Consider Travel Hostels
Hostels have come a long way in the past few years, and are clean, modern, and full of amenities. Some of them can be a bit out of the way, but their cheapness can more than make up for location. Backpacker hostels in New Zealand are a way of life and are used by people from 8 to 80, so don’t worry about being “too old” to go to a hostel. Just be prepared to share kitchen and sometimes the bathroom, or pay more for a private room if available.
Watch Your Travel Dates
Peak times will be at the holidays and in the summer in many locations. Travel in the off-season can cost a fraction of what it does at peak season.
Bid on Hotwire or Priceline
You can get some great bargains this way. With Priceline, you can’t pick the exact hotel, but you will have an idea of location and rating.
Beware of Location
City center hotels can cost a small fortune compared to others a bit further out. So too can airport hotels if you are not careful. Consider the cost and availability and time factor in relation to public transportation and/or taxis to where you need to go (and/or car rental), and see what makes the most sense.
If you are a frequent traveler, join a loyalty program for the same chain of hotels. It can add up to a range of perks and might also get you a room upgrade at no extra cost.
House swapping is becoming more popular, as families who want to visit certain locations but still enjoy comforts of home exchange with others. Just be careful of location, and do be careful of their property and your own valuables when you have anyone in your house.
Camping can be a great adventure. Campsites can be very basic, or full of amenities.
Deals and discounts
Look for bargain deals, coupons and more.
Check the Fine Print
Before making any booking, be sure to read the fine print so you know exactly what things will cost.
Hidden Vacation Cost Extras and How to Avoid Them
It is important to budget carefully for your travel, but it can be tough when there are so many hidden fees imposed on travelers these days. Here are some important ones to avoid.
Booking Your Flight
Reservations can cost more if you try to book them on the phone these days. However, booking online can be costly too, if you make a mistake. If you have to make a change, they will often charge fees so high they are not much different from the airfare itself. Look for a website or airline that offers a 24-hour flexible booking period. Trip insurance might seem like an extra fee that you would wish to avoid, but it can save a lot of money in the long run.
Be careful when it comes to using frequent flyer programs, because they sometimes impose fees on your supposed free flights. There might be fuel charges, airport fees, and redemption charges when you cash in the miles.
Fuel surcharges are another tricky fee to avoid. They are often tacked onto your frequent flyer miles, and to small children who donít take up a seat. International flights will be the most expensive. Compare costs carefully. The cheap fare you see may not be so cheap after all if the airline imposes fuel surcharges.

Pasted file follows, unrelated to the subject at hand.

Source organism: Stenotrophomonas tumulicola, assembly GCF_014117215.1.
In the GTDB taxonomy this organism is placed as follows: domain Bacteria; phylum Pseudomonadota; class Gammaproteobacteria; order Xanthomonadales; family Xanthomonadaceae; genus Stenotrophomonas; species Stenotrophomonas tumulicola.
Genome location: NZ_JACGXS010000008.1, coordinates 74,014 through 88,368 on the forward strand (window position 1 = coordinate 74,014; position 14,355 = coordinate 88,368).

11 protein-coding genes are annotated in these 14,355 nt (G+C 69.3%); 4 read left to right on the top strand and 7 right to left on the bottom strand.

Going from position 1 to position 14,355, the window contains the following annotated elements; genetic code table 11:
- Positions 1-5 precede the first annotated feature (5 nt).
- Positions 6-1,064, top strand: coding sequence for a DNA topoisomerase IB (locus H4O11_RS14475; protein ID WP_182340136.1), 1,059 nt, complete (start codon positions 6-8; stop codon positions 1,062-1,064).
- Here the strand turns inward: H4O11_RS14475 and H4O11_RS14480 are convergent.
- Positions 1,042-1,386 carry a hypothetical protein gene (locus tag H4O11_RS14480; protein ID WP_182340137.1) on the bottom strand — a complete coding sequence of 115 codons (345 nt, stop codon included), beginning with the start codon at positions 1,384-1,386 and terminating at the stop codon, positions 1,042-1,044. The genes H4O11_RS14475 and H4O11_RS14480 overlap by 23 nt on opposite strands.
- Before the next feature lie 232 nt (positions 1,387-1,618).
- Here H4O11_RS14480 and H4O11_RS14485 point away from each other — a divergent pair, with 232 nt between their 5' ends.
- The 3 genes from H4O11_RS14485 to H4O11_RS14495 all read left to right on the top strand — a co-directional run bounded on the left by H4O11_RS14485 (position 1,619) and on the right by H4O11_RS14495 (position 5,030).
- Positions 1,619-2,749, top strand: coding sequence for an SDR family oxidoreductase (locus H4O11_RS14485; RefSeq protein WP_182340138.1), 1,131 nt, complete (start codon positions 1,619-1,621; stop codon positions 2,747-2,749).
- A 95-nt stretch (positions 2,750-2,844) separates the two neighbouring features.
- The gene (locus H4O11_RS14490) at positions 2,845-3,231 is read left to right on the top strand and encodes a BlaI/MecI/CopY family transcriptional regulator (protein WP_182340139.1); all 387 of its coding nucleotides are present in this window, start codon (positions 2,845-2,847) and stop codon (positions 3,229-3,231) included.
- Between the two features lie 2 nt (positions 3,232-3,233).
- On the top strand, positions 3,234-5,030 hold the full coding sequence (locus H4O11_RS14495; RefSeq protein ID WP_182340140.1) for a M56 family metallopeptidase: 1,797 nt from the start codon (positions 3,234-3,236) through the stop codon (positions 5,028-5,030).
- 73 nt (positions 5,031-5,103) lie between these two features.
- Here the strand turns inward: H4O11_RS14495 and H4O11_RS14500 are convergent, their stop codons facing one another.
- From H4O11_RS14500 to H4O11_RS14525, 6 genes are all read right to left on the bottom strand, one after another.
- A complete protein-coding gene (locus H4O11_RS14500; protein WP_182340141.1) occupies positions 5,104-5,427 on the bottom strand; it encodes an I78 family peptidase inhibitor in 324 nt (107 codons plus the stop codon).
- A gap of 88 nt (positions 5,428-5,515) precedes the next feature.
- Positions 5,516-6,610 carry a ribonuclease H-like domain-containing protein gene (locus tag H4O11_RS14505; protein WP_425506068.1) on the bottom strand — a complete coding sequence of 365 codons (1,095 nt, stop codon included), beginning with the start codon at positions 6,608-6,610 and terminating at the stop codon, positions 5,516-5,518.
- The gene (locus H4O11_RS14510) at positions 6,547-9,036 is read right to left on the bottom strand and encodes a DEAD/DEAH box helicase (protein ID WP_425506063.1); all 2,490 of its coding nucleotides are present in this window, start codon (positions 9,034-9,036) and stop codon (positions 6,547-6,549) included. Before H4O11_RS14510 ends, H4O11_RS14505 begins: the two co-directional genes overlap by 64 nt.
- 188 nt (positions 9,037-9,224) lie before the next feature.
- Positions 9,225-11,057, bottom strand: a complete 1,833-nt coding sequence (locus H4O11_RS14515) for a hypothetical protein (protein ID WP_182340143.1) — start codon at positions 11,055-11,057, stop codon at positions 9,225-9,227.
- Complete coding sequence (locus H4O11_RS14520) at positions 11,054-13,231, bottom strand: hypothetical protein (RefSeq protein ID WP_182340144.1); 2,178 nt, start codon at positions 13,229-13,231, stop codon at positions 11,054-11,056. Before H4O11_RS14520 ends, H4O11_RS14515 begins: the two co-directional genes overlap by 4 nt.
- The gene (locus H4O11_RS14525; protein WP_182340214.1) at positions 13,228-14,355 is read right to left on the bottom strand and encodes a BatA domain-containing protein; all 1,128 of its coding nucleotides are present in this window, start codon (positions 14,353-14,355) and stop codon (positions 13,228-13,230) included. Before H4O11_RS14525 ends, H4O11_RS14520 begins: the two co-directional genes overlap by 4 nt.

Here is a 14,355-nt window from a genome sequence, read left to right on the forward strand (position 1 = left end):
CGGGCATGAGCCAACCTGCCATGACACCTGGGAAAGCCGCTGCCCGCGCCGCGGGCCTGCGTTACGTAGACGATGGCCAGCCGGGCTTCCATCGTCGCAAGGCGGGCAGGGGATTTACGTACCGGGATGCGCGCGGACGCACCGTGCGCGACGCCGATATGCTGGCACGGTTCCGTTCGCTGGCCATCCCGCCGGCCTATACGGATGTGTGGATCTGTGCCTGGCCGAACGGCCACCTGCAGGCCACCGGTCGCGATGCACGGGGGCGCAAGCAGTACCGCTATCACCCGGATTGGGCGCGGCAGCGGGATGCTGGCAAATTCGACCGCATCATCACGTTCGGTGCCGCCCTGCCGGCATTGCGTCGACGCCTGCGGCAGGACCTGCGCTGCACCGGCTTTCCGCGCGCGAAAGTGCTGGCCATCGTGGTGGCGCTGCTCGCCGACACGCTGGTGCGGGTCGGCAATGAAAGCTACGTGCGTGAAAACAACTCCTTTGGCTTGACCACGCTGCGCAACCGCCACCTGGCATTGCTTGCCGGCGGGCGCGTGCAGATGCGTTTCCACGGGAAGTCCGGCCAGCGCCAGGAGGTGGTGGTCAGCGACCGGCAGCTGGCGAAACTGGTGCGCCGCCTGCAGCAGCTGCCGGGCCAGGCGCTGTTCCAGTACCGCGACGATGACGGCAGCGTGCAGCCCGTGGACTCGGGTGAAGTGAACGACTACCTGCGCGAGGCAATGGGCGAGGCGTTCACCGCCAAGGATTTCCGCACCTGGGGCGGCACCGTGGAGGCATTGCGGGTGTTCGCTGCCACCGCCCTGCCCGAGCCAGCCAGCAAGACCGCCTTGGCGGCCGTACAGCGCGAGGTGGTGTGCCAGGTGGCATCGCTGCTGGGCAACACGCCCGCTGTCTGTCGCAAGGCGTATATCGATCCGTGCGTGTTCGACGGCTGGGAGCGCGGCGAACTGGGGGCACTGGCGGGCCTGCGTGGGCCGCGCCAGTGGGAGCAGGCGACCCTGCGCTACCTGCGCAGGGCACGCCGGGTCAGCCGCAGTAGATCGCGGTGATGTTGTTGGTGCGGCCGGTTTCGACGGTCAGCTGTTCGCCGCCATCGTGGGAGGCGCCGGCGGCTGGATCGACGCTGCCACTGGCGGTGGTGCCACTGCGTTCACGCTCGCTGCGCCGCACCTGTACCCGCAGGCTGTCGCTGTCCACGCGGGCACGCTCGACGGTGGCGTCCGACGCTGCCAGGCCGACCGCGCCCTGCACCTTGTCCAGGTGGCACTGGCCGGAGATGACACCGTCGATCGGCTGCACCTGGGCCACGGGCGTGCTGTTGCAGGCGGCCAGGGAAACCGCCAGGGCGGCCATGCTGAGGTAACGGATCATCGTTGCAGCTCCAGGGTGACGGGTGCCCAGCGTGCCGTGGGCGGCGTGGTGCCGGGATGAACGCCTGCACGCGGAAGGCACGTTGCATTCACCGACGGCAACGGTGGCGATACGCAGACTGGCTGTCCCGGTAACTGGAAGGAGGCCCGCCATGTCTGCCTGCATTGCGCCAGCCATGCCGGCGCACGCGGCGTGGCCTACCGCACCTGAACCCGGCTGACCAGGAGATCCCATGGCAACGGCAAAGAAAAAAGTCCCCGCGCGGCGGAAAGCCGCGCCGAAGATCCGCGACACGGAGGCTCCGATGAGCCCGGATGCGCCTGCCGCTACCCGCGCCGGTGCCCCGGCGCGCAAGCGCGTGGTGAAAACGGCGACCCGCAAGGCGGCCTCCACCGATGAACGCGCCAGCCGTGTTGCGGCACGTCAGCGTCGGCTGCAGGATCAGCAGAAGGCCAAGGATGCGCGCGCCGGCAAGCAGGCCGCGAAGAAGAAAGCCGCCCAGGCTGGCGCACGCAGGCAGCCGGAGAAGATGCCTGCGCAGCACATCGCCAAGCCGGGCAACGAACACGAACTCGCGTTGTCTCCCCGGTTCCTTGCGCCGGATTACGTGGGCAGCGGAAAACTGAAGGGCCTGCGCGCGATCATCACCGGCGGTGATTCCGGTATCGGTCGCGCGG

Checked baggage fees are another bone of contention. If you want to bring more than just a carry-on bag, most airlines now charge you for it. Pack tightly and bring only small bottles of toiletries that satisfy the rules about how much can be brought onboard. You can always buy more once you arrive at your destination, or use the freebies hotels and motels usually provide.
Overweight baggage fees are exorbitant. If you do have to check a bag, avoid adding even more fees by making sure you donít over-pack. Weigh your luggage before you leave to avoid any surprises. Donít go crazy with souvenirs on the way back either.
Visa, exit and tourist fees are another little surprise we often forget to budget for. It will often be included in the airfare. Check online for visa application fees.
Check to make sure the fee includes everything, with no added extras. Remember that your credit card will offer travel protection for collisions, so you might not need additional insurance.
Key replacement, alternate drop-off locations and fuel surcharges can all end up costing you big time. They will also charge if the tank isn’t full, so fill it up cheaply before heading in to drop it off.
Room supplements for singles (or more than X number of people in a room) are common, and can add up. Beware of resort fees, which can tack on as much as 10% more per night. Steer clear of the minibar, phone, and “free snacks and water” in the room which turn out not to be.
Resort Fees per Day Add Up Quickly.
Valet parking can add up too, but might be cheaper than trying to park in a local lot in the center of a big city.
Other fees to watch out for are luggage storage if you want to stow your bags before check-in or after check-out so you can see the sights; towel fees if there is a pool or beach; use of the hotel safe to store valuables; newspaper fees; and, a charge for using the fitness center.
Also watch out for “energy fees” and ATM fees well above normal if you are tempted to use a machine in the hotel lobby.
Port fees and taxes are quite common. The more places the ship stops, the more fees there will be. They should be included in the price, but do check.
Service charges for drinks is also common, up to around 15%. WiFi can also cost a good deal per day.
Be careful with shore excursions. They are not usually included in the price of the cruise, so renting equipment can be costly.
What are some of your favorite ways to get the most for your vacation money?